In the days leading up to Herschel Walker’s loss in Georgia’s Senate race on Tuesday, astute Republicans likely felt gloom because they knew he was already defeated. A mountain of absentee ballots served as the evidence.
Any fair analysis of the GOP’s missteps in these midterms must take into account the party’s repeated choices to field unqualified Senate candidates (remember 2010?) and to pin its hopes on Trump once again (remember 2020?). However, the second important point is that the Republicans lost to the Democrats’ early-voting game and may be years behind in a fundamental shift in turnout strategies. The opposition party complained more about the Democrats’ proposed voting reforms for 2020 than it did about the reasons its supporters were so intent on streamlining absentee and early voting.
As it happens, 720 hours (the month Democrats utilize to recruit early votes) is greater than 72 hours (the three days Republicans use to mobilize their Election Day voters). Republicans at the highest levels have recently found mathematics. Ronna McDaniel, chairwoman of the Republican National Committee, said last week on Fox News, “Our voters need to vote early.” “Many people said, ‘Don’t vote by mail, don’t vote early,’ and we have to stop that and realize that if Democrats are receiving ballots in for a month, we can’t expect to get it all done one day,” said one candidate in 2020.
The results of the Georgia senate election say it all. Participation in this week’s runoff election broke records for early and absentee voting for a midterm election. Over the course of the week leading up to Tuesday, almost 1.9 million individuals cast their ballots early or absentee; Democrat Raphael Warnock received support from about 64% of those voters. Mr. Walker did quite well on election day, garnering 57% of the popular vote. However, the turnout for the day was 1.6 million, which is 46% of the total vote.
A number of observers have pointed out that Governor Brian Kemp and other statewide Republicans won resounding victory in November despite a poor showing in the early going for the GOP. Mr. Walker’s problematic campaign, though, stands as a glaring example of why a more complex early voting approach is required. Voters won’t turn out in large numbers to vote for candidates who don’t excite them. It is preferable to locate them and ensure their votes.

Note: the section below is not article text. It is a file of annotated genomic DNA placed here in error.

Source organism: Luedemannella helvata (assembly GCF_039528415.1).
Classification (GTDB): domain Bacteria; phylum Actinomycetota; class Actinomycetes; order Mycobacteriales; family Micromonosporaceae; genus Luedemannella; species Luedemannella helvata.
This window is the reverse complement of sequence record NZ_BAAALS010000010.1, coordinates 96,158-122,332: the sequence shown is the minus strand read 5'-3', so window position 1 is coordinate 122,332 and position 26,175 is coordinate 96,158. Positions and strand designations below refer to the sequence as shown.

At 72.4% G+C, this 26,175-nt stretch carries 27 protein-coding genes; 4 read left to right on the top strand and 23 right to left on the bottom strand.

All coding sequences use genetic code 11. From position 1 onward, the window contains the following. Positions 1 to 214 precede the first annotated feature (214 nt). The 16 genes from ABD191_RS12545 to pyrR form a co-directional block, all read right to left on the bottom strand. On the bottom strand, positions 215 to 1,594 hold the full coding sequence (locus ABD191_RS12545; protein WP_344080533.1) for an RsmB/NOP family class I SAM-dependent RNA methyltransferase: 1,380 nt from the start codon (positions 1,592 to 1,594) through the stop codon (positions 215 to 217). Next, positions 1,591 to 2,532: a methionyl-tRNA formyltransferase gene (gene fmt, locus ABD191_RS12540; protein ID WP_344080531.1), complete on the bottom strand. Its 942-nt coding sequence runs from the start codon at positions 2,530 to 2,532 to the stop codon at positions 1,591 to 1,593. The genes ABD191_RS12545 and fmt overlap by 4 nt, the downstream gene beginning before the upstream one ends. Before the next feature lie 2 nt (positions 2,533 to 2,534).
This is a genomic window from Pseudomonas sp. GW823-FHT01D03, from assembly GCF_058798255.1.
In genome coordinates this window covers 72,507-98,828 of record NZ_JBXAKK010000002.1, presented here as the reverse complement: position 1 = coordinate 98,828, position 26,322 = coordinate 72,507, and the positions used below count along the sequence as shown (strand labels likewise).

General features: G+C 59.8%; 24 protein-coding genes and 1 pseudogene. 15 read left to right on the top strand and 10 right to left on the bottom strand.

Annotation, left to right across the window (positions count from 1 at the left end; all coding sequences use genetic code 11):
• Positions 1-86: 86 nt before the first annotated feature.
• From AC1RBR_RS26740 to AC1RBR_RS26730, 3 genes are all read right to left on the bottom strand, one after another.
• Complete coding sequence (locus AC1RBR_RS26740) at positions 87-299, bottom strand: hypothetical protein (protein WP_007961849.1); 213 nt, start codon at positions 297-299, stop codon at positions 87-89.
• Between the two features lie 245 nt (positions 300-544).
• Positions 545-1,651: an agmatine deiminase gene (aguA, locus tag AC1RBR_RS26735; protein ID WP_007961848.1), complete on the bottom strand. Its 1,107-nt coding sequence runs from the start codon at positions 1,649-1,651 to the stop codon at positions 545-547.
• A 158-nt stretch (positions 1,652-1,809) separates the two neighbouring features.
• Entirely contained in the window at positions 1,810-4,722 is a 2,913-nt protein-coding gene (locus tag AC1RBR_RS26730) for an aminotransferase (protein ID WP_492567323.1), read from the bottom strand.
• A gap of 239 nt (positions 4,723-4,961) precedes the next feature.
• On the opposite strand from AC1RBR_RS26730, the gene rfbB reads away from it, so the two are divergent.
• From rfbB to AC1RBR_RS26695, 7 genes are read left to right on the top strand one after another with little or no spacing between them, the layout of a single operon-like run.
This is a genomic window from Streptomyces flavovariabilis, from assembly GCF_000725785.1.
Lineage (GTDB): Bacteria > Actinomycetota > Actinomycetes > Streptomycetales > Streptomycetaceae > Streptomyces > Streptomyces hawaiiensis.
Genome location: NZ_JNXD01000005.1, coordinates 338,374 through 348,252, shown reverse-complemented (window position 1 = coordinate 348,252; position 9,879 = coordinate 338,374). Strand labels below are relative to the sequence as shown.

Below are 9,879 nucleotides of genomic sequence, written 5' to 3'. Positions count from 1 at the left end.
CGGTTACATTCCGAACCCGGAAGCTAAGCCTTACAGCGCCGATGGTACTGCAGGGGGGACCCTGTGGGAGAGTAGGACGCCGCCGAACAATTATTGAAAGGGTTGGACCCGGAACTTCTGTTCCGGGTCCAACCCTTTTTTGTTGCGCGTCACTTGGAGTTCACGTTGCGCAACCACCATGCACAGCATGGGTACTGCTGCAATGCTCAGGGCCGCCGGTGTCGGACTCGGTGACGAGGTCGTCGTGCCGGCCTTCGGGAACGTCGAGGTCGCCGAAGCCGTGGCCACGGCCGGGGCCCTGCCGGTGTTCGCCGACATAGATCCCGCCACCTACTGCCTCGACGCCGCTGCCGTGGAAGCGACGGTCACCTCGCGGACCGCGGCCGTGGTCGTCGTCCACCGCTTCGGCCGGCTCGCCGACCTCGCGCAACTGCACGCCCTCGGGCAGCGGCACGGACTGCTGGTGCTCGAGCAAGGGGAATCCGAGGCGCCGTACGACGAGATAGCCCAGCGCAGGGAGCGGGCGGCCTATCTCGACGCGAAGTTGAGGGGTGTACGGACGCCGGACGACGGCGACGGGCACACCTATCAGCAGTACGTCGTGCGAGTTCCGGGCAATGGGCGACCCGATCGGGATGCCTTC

Just what the Democrats have been doing all along. The left now has a massive infrastructure to bank votes in places that offer early voting. They have shown that this is a win-win situation. A large number of eligible voters may not show up to the polls on Election Day, and early and absentee voting gives them a chance to change their minds and cast their ballots. Voter participation rates can vary greatly from one year to the next and between different candidates, demonstrating how huge these statistics can be.
Progressive organizations in states that send out absentee ballot applications use the mailings paid for by taxpayers as an opportunity to swoop in and influence the election. They send out adverts, messages, and phone calls to “their” voters, encouraging them to submit their ballots. In states where citizens are required to seek ballots, they behave in exactly the same way. When the ballots finally arrive, they start the process all over again, going door to door in many states to “harvest” voters and get them to fill out and send in their ballots.
Along with this astute campaign strategy, they have also worked out how to take advantage of early voting. Do you think it was a coincidence that Pennsylvania Senate candidate John Fetterman, who is recovering from a stroke, postponed his debate with Mehmet Oz until October 25? Even though he did a terrible job in the debate, nearly half of the absentee ballots had been returned by the time the results came in. Mr. Fetterman received 78% of the mail-in votes and over a quarter of all votes cast.
The Democratic Party and its allies devote significant resources to this endeavor, while conservative organizations continue to waste money on television ads. That is not to say that there is a large pool of potential early recruits waiting in the wings. Trump claimed on Truth Social as recently as last week that “CAN NEVER HAVE FAIR AND FREE ELECTIONS WITH MAIL-IN BALLOTS—NEVER, NEVER, NEVER.” However, Trump’s home state of Florida demonstrates otherwise. Voter registration and alternative voting have received more attention from Florida Republicans in recent years. Early voting results showed a Republican rout, while the Democrats’ vote totals in the mail were only slightly behind. That was all part of the Florida GOP’s stunning victories at every level of government.
If we lived in an ideal world, voting would be reinstated as a civic duty and reverted back to Election Day in all states. Voting by mail and absentee ballots, however, will remain options. The GOP can moan about it, continue to freak their voters out about election integrity, fritter away weeks of vote gathering—and lose. They can either watch from the sidelines or join the action.